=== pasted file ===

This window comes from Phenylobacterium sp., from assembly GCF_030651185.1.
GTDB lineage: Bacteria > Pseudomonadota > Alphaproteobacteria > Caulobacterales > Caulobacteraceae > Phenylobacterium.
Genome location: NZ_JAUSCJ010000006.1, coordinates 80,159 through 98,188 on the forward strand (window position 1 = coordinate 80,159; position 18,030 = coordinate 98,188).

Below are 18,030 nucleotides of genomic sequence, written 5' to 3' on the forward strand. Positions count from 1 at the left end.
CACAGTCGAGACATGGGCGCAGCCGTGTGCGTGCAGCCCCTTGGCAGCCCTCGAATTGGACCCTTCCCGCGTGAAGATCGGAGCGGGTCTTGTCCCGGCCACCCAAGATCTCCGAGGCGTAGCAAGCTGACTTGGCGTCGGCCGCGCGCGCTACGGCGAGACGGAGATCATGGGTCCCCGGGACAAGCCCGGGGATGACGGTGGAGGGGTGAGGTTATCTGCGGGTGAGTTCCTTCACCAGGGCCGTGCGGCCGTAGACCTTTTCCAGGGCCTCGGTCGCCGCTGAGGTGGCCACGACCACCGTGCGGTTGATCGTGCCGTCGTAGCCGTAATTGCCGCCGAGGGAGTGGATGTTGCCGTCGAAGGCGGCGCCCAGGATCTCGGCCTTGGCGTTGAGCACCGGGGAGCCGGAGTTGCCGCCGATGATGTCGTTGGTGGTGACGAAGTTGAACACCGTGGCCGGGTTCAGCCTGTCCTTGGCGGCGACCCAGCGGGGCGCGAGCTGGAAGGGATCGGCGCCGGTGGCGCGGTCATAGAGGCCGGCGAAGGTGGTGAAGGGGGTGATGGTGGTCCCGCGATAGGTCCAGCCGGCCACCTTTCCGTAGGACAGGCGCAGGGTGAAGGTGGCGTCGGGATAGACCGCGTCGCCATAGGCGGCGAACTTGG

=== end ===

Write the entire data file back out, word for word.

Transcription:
This window comes from Phenylobacterium sp., from assembly GCF_030651185.1.
GTDB lineage: Bacteria > Pseudomonadota > Alphaproteobacteria > Caulobacterales > Caulobacteraceae > Phenylobacterium.
Genome location: NZ_JAUSCJ010000006.1, coordinates 80,159 through 98,188 on the forward strand (window position 1 = coordinate 80,159; position 18,030 = coordinate 98,188).

Below are 18,030 nucleotides of genomic sequence, written 5' to 3' on the forward strand. Positions count from 1 at the left end.
CACAGTCGAGACATGGGCGCAGCCGTGTGCGTGCAGCCCCTTGGCAGCCCTCGAATTGGACCCTTCCCGCGTGAAGATCGGAGCGGGTCTTGTCCCGGCCACCCAAGATCTCCGAGGCGTAGCAAGCTGACTTGGCGTCGGCCGCGCGCGCTACGGCGAGACGGAGATCATGGGTCCCCGGGACAAGCCCGGGGATGACGGTGGAGGGGTGAGGTTATCTGCGGGTGAGTTCCTTCACCAGGGCCGTGCGGCCGTAGACCTTTTCCAGGGCCTCGGTCGCCGCTGAGGTGGCCACGACCACCGTGCGGTTGATCGTGCCGTCGTAGCCGTAATTGCCGCCGAGGGAGTGGATGTTGCCGTCGAAGGCGGCGCCCAGGATCTCGGCCTTGGCGTTGAGCACCGGGGAGCCGGAGTTGCCGCCGATGATGTCGTTGGTGGTGACGAAGTTGAACACCGTGGCCGGGTTCAGCCTGTCCTTGGCGGCGACCCAGCGGGGCGCGAGCTGGAAGGGATCGGCGCCGGTGGCGCGGTCATAGAGGCCGGCGAAGGTGGTGAAGGGGGTGATGGTGGTCCCGCGATAGGTCCAGCCGGCCACCTTTCCGTAGGACAGGCGCAGGGTGAAGGTGGCGTCGGGATAGACCGCGTCGCCATAGGCGGCGAACTTGG